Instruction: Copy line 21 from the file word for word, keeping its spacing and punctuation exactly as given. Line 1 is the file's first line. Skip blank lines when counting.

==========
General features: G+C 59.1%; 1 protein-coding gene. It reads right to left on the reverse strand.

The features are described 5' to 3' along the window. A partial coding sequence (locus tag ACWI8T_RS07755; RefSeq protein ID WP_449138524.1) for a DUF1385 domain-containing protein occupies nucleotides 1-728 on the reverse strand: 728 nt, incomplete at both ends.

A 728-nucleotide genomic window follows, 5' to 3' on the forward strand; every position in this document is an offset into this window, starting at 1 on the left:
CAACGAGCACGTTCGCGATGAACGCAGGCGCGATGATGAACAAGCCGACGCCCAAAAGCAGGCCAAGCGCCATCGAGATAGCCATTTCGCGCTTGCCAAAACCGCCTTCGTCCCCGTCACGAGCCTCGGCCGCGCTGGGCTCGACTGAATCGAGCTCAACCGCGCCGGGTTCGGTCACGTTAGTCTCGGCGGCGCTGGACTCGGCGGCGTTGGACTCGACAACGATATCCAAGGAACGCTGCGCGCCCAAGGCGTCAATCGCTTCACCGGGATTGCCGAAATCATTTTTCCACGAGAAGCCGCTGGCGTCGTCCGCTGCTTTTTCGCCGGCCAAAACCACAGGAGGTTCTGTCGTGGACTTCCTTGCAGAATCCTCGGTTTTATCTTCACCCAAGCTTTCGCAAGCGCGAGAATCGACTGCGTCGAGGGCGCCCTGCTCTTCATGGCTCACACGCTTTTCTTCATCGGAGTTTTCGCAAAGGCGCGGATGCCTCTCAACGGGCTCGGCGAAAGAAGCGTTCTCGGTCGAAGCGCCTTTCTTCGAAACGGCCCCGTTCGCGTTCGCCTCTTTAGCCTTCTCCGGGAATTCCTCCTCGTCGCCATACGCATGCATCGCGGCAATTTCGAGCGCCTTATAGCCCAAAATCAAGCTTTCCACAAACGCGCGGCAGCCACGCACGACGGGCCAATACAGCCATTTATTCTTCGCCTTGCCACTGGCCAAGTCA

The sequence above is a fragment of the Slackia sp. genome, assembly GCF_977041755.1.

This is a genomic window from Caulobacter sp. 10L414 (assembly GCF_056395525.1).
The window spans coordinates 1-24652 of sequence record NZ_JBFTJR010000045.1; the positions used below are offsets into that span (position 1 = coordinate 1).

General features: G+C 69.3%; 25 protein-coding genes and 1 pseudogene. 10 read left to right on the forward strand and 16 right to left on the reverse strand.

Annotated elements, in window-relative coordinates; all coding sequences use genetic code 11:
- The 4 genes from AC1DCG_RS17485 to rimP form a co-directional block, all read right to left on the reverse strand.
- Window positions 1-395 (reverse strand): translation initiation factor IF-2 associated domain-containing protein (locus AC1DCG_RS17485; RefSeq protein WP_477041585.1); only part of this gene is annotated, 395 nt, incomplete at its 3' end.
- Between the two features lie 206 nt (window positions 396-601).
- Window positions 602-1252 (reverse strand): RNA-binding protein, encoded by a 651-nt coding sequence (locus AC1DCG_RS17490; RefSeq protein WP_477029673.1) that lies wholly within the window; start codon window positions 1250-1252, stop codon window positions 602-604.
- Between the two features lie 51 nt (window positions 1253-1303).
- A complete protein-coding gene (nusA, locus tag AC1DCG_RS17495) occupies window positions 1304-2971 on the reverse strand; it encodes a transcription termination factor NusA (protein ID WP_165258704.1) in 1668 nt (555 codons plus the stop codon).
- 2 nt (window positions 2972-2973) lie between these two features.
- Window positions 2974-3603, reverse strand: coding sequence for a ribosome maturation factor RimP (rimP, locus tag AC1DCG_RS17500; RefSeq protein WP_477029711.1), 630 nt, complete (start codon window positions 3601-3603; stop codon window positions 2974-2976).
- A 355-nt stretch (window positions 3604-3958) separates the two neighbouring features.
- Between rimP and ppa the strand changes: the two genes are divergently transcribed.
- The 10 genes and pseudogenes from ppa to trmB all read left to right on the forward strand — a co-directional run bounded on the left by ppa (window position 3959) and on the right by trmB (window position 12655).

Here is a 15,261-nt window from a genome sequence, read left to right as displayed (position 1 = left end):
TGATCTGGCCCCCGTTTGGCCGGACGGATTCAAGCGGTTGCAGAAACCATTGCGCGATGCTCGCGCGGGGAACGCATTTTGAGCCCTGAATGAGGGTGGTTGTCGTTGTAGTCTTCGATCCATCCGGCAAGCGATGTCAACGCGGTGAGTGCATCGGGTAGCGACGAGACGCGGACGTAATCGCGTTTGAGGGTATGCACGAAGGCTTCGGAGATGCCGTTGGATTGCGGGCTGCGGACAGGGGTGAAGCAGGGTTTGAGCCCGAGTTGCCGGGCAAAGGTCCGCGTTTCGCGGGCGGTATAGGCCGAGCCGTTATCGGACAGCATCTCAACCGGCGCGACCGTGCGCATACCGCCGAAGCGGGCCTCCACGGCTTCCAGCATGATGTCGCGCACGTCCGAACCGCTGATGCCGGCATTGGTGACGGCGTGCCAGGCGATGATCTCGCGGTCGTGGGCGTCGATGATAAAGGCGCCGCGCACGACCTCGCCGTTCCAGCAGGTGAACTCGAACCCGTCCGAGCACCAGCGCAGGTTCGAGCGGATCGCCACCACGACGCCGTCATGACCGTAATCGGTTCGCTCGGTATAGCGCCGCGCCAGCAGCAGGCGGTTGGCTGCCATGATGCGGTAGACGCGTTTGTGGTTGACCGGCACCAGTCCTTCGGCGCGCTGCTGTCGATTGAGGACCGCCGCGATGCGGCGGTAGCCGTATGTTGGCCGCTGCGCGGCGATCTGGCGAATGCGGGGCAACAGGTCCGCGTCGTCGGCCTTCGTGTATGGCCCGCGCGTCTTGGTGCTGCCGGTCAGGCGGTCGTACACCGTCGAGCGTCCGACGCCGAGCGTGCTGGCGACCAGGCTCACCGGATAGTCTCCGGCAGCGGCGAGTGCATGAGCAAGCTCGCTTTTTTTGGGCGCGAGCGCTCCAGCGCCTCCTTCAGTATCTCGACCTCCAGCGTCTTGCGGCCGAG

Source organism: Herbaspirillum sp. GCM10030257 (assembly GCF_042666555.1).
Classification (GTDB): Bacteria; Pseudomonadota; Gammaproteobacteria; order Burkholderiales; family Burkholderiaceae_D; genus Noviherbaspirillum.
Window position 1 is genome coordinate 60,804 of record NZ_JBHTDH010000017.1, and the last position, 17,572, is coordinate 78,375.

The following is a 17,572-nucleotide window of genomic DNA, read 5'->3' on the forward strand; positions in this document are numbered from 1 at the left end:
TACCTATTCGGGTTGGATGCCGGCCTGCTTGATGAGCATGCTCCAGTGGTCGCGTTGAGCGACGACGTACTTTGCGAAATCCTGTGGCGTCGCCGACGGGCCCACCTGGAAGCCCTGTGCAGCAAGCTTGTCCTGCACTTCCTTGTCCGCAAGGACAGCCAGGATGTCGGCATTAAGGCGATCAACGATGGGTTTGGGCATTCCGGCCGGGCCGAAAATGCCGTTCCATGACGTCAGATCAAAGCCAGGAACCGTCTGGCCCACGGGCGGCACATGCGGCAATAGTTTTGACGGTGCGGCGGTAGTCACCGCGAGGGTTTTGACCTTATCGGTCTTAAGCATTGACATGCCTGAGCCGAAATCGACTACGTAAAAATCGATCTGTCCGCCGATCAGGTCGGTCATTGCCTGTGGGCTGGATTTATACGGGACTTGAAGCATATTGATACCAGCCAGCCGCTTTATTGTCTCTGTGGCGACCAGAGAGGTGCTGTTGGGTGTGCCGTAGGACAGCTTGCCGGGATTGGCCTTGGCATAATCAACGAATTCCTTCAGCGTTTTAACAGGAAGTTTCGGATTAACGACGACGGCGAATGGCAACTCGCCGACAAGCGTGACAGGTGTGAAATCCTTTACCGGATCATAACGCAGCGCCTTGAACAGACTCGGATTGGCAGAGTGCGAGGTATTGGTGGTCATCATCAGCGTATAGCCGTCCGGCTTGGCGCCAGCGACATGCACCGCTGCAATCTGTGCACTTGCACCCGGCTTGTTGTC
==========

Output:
Here is a 15,261-nt window from a genome sequence, read left to right as displayed (position 1 = left end):